In August 2013, Tina and I went back to Colombia for a couple of weeks. The last time I was there was in 2010. It was nice to see some old friends again and make some new ones as well. Our first stop was of course Bogota, where we got to see Arieta and her boyfriend Will, who is originally from San Francisco. He had opened an excellent Italian restaurant in La Candelaria which we very much enjoyed. They also took us on a tour of the huge Paloquemao Market which I had not seen before. I took Tina to visit the La Merced neighborhood in La Macarena area, but sadly noticed that the El Cafecito hostel where I stayed before was no longer operational.

We then flew to Cartagena, where we were able to walk around the old city wall and watch the beautiful sunset. We had a long conversation at the hostel with an Australian exchange student, and a Doctor/Nurse couple from Michigan who were about to move to Alaska. They had lived in Duluth, MN for a while and shared several fascinating stories about working in the hospital. The next day we walked over to the huge Castillo de San Felipe (a giant Spanish fort). It was fun exploring the tunnels. We also passed through a surprisingly clean and fancy mall nearby. At lunch we met a local guy named Getty who talked with us for 2 hours about his career as an architect, the local politics, and his friends and family. The fish stew was amazing but I can’t remember if the hole-in-the-wall place even had a name it was so small.

Next, we took the bus to Taganga. I was re-living my memories of long family road trips when I was a kid by playing pokemon on my phone and Tina took a nap. In Taganga, we walked along the shore to the beach. It was way more crowded than I remembered, and full of noisy people, trash, chickens, and stray dogs. However, we found a good cove to swim in, and it was comforting to see many police stationed along the cliff trail. In the hostel there were many colorful characters, such as a sketchy older Argentinian man who was lounging around shirtless and watching Robert de Niro movies. He insisted that I look up some obscure jazz composer that he liked. A friendly Spanish guy was trying to access some gay websites on the computer, but then a crowd of kids ran through the room shoving and looking for a kitten that was hiding under the couch. The next day we rested and went to Santa Marta for some souvenir shopping and met two friendly ladies from a local church who helped us find our way. The following day, we hiked to Parque Tayrona. There was a plethora of other foreigners at Playa Cabo San Juan so we had to camp in a tent instead of staying in the hammocks over the rocks like I had before. We had dinner with a nice couple from Bogota- a tango instructor and a lady who was involved in some kind of herbal supplement pyramid scheme. At night, we kept waking up because the tent leaked and we had to put a big sheet of plastic over it. Of course, under the plastic we would start sweating due to the lack of ventilation and end up just taking it off and letting ourselves get wet anyway. We awoke at 5:30 am to see a beautiful sunrise. We went swimming in the cove and after breakfast hiked back out to the road. We rested at a hostel in Santa Marta and ate a lot of fish and drank delicious guava, pineapple, blackberry, tomate de Arbol, and passion fruit juices. There were many mosquitoes and not many people in the hostel, and “Home Alone” was playing on the TV.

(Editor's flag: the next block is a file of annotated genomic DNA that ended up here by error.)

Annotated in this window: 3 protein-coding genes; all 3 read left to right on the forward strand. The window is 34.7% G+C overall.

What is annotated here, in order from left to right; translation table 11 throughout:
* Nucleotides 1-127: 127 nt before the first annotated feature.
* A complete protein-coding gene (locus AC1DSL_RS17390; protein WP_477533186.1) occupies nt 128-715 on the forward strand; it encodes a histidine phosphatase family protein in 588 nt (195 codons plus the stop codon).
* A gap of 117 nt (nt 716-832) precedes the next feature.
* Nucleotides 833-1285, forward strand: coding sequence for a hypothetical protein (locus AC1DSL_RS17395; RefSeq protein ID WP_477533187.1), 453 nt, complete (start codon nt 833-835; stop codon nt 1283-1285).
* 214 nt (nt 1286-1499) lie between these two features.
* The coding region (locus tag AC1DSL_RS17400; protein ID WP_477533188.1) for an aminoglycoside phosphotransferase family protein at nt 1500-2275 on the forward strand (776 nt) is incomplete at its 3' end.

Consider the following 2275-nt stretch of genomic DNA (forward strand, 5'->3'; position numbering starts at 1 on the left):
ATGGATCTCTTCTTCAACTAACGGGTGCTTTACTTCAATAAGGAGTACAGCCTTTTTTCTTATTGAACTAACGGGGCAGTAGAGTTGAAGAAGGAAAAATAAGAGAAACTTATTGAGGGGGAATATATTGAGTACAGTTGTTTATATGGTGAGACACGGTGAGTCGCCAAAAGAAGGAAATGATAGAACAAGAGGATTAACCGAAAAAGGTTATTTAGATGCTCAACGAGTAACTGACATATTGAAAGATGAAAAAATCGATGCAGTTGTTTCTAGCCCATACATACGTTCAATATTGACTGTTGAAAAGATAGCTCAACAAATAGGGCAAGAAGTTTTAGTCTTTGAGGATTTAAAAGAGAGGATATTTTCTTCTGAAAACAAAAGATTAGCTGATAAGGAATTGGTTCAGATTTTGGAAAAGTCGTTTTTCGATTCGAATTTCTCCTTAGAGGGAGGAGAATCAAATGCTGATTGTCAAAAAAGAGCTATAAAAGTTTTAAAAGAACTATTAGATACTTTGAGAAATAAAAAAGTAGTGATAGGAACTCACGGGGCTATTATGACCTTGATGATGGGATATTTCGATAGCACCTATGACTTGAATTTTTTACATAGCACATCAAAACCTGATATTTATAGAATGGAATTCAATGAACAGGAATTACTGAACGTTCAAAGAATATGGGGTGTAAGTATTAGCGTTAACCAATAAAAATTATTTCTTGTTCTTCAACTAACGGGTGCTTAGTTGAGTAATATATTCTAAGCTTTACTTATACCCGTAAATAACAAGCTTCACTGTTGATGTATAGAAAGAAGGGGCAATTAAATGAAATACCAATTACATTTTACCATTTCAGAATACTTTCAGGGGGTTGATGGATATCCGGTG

We flew to Medellin. The long bus ride from the airport had beautiful scenery of the mountains. A nice local guy helped us get on the subway system, which was very clean and convenient. We stayed at the Palm Tree Hostel where we shared dinner with a friendly Dutch couple named Rody and Carliene and an older British couple who were vegetarians. A very knowledgeable and enthusiastic Colombian-American guy named Orlando gave everyone travel tips and shared a lot of interesting historical and biological information. The next morning we explored the center of the city where we saw many Botero sculptures. There was a long line of people outside a bank waiting for government checks. We then went up the cable car and chatted with an elderly woman and her middle-aged daughter who were from New Mexico. They were in town for the Pan-American Games. Their son was a javelin thrower from the Naval Academy. At the top of the mountain, we enjoyed exploring with bikes and even got lost on a short hike before luckily finding a guided group who showed us the way back. We bought tons of vegetables and an enormous guanabana at the Exito grocery store (like a Colombian version of Costco or Walmart). We made a big stir-fry and shared it with our new friends at the hostel, some of whom seemed to not know what ginger root was (!). To my surprise, no one liked the guanabana because it was too sour. Orlando told everyone about an interesting, sweet fruit called borojo which we had not tried before. Later, a Canadian girl and a Taiwanese girl arrived and told us they had been separately robbed and stalked in Cartagena. I definitely got the feeling Cartagena had gone downhill somewhat since I was there last. On the other hand, Medellin was as pleasant as ever.